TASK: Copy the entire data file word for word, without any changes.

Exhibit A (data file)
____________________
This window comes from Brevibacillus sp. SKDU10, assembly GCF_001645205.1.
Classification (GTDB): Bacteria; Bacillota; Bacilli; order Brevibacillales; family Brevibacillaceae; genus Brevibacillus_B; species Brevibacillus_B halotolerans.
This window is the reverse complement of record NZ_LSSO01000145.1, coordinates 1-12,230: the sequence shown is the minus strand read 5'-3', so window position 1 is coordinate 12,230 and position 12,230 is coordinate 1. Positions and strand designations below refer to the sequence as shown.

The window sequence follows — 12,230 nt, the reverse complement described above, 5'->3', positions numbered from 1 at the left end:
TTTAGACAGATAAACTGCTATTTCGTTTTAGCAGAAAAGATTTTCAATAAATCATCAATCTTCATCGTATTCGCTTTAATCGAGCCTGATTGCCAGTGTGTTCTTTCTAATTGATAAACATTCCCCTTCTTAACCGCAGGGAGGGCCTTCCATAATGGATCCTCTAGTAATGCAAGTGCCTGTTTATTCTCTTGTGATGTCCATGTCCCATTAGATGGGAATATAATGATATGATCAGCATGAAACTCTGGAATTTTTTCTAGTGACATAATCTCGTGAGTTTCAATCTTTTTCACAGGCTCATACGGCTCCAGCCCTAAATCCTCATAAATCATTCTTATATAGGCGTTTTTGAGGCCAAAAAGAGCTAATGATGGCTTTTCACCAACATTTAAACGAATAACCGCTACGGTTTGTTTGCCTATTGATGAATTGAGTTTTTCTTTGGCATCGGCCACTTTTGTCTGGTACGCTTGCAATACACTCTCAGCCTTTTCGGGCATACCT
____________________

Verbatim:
This window comes from Brevibacillus sp. SKDU10, assembly GCF_001645205.1.
Classification (GTDB): Bacteria; Bacillota; Bacilli; order Brevibacillales; family Brevibacillaceae; genus Brevibacillus_B; species Brevibacillus_B halotolerans.
This window is the reverse complement of record NZ_LSSO01000145.1, coordinates 1-12,230: the sequence shown is the minus strand read 5'-3', so window position 1 is coordinate 12,230 and position 12,230 is coordinate 1. Positions and strand designations below refer to the sequence as shown.

The window sequence follows — 12,230 nt, the reverse complement described above, 5'->3', positions numbered from 1 at the left end:
TTTAGACAGATAAACTGCTATTTCGTTTTAGCAGAAAAGATTTTCAATAAATCATCAATCTTCATCGTATTCGCTTTAATCGAGCCTGATTGCCAGTGTGTTCTTTCTAATTGATAAACATTCCCCTTCTTAACCGCAGGGAGGGCCTTCCATAATGGATCCTCTAGTAATGCAAGTGCCTGTTTATTCTCTTGTGATGTCCATGTCCCATTAGATGGGAATATAATGATATGATCAGCATGAAACTCTGGAATTTTTTCTAGTGACATAATCTCGTGAGTTTCAATCTTTTTCACAGGCTCATACGGCTCCAGCCCTAAATCCTCATAAATCATTCTTATATAGGCGTTTTTGAGGCCAAAAAGAGCTAATGATGGCTTTTCACCAACATTTAAACGAATAACCGCTACGGTTTGTTTGCCTATTGATGAATTGAGTTTTTCTTTGGCATCGGCCACTTTTGTCTGGTACGCTTGCAATACACTCTCAGCCTTTTCGGGCATACCT